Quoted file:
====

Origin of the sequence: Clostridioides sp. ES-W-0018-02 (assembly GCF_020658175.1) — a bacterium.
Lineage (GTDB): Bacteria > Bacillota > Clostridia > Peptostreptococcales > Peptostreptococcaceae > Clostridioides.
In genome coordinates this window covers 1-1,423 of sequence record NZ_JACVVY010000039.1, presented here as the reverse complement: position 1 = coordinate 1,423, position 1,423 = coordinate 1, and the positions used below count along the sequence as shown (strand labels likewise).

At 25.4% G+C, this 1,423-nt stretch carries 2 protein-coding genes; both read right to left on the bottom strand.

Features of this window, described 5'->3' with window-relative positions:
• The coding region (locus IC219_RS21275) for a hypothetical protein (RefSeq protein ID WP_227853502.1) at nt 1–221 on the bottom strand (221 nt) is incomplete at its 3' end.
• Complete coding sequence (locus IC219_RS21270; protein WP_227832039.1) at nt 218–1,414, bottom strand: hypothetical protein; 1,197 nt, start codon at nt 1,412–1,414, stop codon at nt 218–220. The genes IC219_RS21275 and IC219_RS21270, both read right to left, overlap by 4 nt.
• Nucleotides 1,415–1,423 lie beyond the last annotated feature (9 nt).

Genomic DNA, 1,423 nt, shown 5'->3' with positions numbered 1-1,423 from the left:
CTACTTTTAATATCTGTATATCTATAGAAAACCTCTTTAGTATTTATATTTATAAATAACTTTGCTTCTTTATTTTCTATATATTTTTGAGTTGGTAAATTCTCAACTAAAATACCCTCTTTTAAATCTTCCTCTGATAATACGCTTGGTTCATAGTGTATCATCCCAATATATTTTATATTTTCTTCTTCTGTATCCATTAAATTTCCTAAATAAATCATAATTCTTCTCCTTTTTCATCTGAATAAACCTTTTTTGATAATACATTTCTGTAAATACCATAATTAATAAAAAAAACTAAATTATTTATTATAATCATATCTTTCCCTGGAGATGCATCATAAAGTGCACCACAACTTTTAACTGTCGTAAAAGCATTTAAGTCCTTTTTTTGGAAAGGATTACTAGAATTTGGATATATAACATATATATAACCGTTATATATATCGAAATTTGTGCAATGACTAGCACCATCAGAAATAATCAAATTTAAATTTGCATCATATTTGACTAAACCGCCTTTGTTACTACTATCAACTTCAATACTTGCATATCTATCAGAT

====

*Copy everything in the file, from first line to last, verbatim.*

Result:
Origin of the sequence: Clostridioides sp. ES-W-0018-02 (assembly GCF_020658175.1) — a bacterium.
Lineage (GTDB): Bacteria > Bacillota > Clostridia > Peptostreptococcales > Peptostreptococcaceae > Clostridioides.
In genome coordinates this window covers 1-1,423 of sequence record NZ_JACVVY010000039.1, presented here as the reverse complement: position 1 = coordinate 1,423, position 1,423 = coordinate 1, and the positions used below count along the sequence as shown (strand labels likewise).

At 25.4% G+C, this 1,423-nt stretch carries 2 protein-coding genes; both read right to left on the bottom strand.

Features of this window, described 5'->3' with window-relative positions:
• The coding region (locus IC219_RS21275) for a hypothetical protein (RefSeq protein ID WP_227853502.1) at nt 1–221 on the bottom strand (221 nt) is incomplete at its 3' end.
• Complete coding sequence (locus IC219_RS21270; protein WP_227832039.1) at nt 218–1,414, bottom strand: hypothetical protein; 1,197 nt, start codon at nt 1,412–1,414, stop codon at nt 218–220. The genes IC219_RS21275 and IC219_RS21270, both read right to left, overlap by 4 nt.
• Nucleotides 1,415–1,423 lie beyond the last annotated feature (9 nt).

Genomic DNA, 1,423 nt, shown 5'->3' with positions numbered 1-1,423 from the left:
CTACTTTTAATATCTGTATATCTATAGAAAACCTCTTTAGTATTTATATTTATAAATAACTTTGCTTCTTTATTTTCTATATATTTTTGAGTTGGTAAATTCTCAACTAAAATACCCTCTTTTAAATCTTCCTCTGATAATACGCTTGGTTCATAGTGTATCATCCCAATATATTTTATATTTTCTTCTTCTGTATCCATTAAATTTCCTAAATAAATCATAATTCTTCTCCTTTTTCATCTGAATAAACCTTTTTTGATAATACATTTCTGTAAATACCATAATTAATAAAAAAAACTAAATTATTTATTATAATCATATCTTTCCCTGGAGATGCATCATAAAGTGCACCACAACTTTTAACTGTCGTAAAAGCATTTAAGTCCTTTTTTTGGAAAGGATTACTAGAATTTGGATATATAACATATATATAACCGTTATATATATCGAAATTTGTGCAATGACTAGCACCATCAGAAATAATCAAATTTAAATTTGCATCATATTTGACTAAACCGCCTTTGTTACTACTATCAACTTCAATACTTGCATATCTATCAGAT